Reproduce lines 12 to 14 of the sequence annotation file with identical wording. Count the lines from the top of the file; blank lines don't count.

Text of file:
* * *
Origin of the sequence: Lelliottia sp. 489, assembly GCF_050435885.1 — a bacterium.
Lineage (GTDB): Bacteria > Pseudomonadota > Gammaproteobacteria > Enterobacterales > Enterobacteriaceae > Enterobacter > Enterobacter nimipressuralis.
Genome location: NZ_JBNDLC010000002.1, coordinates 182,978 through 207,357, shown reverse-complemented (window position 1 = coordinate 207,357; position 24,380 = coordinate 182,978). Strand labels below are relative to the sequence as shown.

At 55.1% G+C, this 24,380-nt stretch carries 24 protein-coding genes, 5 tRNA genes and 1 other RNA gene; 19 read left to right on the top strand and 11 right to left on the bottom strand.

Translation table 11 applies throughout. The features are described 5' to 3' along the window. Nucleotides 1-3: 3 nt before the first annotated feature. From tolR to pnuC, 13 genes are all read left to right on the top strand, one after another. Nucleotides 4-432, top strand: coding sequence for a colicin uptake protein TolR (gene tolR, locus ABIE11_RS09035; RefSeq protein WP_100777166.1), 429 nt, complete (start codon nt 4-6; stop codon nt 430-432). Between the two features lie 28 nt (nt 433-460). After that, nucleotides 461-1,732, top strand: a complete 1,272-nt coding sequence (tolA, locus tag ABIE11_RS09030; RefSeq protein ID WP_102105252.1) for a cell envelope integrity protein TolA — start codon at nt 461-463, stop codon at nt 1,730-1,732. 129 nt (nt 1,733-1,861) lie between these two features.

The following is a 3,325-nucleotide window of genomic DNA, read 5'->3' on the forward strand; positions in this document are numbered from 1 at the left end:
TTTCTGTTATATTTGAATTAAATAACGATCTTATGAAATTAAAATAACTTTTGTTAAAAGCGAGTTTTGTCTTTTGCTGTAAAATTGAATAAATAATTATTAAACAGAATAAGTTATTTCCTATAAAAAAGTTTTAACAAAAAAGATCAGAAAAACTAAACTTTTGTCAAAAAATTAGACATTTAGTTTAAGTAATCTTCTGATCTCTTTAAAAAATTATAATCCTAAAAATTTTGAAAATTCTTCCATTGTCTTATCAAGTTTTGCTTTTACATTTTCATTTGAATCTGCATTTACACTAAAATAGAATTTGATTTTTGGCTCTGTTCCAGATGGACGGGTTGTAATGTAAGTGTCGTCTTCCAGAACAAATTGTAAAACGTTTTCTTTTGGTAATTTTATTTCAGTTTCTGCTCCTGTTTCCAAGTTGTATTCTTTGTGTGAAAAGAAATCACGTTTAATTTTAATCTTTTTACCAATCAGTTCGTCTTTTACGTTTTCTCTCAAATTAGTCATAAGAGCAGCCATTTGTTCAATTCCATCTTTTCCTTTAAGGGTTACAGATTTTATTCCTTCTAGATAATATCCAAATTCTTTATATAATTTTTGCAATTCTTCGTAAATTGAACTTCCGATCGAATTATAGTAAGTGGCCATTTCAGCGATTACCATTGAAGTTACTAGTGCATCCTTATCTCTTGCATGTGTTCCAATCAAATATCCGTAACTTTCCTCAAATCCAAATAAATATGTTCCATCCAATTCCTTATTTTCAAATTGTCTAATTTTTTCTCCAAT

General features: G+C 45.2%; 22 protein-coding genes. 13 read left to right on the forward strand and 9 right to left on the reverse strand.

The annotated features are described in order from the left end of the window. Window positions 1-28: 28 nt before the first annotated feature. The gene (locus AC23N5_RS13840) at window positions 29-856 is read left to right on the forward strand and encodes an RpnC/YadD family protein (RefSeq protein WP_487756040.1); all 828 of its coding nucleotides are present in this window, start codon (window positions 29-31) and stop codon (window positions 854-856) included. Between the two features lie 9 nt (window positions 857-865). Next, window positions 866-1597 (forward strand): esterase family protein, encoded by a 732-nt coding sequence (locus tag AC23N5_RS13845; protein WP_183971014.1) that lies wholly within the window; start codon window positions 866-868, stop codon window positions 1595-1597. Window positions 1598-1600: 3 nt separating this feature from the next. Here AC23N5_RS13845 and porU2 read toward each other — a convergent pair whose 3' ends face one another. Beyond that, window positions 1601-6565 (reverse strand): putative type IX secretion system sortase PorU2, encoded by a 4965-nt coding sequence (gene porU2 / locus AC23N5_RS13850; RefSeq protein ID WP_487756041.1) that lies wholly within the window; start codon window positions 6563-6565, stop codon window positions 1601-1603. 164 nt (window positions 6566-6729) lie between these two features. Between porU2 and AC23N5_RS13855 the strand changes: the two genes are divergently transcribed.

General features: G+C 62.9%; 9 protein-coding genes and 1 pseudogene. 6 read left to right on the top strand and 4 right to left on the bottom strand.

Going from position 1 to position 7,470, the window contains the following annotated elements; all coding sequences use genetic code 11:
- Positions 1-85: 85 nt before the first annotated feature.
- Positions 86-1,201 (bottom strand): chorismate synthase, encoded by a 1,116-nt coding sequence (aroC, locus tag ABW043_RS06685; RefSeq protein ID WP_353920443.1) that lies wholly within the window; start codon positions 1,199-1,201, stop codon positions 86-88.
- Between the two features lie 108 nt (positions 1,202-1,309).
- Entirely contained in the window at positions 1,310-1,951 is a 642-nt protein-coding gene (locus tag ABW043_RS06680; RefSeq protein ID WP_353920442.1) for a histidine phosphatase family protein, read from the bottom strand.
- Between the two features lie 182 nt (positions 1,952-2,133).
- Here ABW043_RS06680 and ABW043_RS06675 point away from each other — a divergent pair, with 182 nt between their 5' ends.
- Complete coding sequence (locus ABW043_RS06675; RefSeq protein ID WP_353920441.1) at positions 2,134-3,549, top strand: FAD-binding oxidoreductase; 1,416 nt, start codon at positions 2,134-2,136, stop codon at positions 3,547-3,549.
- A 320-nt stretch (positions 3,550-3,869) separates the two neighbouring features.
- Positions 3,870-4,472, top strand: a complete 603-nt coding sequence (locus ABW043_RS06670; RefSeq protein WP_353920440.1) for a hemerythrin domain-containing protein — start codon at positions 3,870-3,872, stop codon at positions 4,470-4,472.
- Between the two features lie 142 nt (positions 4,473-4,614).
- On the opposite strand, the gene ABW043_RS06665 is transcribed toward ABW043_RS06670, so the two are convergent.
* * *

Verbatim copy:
- Positions 1-85: 85 nt before the first annotated feature.
- Positions 86-1,201 (bottom strand): chorismate synthase, encoded by a 1,116-nt coding sequence (aroC, locus tag ABW043_RS06685; RefSeq protein ID WP_353920443.1) that lies wholly within the window; start codon positions 1,199-1,201, stop codon positions 86-88.
- Between the two features lie 108 nt (positions 1,202-1,309).